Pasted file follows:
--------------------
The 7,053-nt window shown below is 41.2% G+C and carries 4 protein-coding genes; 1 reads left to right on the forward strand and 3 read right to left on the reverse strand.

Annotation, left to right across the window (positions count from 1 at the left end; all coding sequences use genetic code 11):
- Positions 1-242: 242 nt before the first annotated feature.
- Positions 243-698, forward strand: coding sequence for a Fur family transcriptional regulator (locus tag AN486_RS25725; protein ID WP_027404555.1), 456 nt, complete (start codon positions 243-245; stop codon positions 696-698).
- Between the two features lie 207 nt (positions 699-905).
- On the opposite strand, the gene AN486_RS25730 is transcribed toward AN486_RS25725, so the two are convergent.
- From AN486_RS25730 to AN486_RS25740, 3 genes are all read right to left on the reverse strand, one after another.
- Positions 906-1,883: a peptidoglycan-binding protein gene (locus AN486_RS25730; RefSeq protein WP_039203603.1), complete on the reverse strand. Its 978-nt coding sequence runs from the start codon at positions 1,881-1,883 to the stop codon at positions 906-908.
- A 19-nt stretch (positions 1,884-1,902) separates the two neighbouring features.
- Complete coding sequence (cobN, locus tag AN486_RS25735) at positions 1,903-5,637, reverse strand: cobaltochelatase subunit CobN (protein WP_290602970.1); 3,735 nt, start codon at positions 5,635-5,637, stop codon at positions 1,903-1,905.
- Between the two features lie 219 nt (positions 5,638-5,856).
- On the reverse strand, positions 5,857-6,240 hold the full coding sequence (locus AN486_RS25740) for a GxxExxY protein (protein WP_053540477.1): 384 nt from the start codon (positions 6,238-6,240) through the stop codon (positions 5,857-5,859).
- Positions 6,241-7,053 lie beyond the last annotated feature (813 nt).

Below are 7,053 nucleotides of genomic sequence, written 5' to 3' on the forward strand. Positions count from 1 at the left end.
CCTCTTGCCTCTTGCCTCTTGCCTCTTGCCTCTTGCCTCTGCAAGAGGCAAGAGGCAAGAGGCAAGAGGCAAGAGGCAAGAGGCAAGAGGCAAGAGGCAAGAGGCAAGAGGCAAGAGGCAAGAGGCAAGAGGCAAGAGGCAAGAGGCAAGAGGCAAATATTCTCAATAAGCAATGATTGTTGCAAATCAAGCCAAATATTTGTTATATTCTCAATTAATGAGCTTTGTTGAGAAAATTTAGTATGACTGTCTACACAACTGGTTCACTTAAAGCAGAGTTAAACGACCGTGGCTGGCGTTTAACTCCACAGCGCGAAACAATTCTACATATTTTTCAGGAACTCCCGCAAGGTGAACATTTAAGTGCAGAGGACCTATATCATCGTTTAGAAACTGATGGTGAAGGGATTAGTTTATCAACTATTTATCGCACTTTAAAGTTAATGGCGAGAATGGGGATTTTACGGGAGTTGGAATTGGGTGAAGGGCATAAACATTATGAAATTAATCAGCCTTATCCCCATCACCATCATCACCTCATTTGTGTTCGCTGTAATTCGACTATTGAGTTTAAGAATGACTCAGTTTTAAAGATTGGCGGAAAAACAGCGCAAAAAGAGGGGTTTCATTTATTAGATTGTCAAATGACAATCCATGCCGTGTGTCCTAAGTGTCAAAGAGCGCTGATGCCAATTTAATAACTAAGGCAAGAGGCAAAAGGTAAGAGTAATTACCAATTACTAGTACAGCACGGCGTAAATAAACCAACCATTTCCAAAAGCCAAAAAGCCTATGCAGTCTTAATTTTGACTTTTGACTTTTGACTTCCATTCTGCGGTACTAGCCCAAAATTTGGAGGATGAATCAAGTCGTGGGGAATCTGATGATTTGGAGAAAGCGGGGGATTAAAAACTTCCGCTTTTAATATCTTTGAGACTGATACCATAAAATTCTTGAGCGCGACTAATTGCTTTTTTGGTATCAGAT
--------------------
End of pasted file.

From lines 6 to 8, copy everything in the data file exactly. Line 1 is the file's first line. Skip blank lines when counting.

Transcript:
- On the opposite strand, the gene AN486_RS25730 is transcribed toward AN486_RS25725, so the two are convergent.
- From AN486_RS25730 to AN486_RS25740, 3 genes are all read right to left on the reverse strand, one after another.
- Positions 906-1,883: a peptidoglycan-binding protein gene (locus AN486_RS25730; RefSeq protein WP_039203603.1), complete on the reverse strand. Its 978-nt coding sequence runs from the start codon at positions 1,881-1,883 to the stop codon at positions 906-908.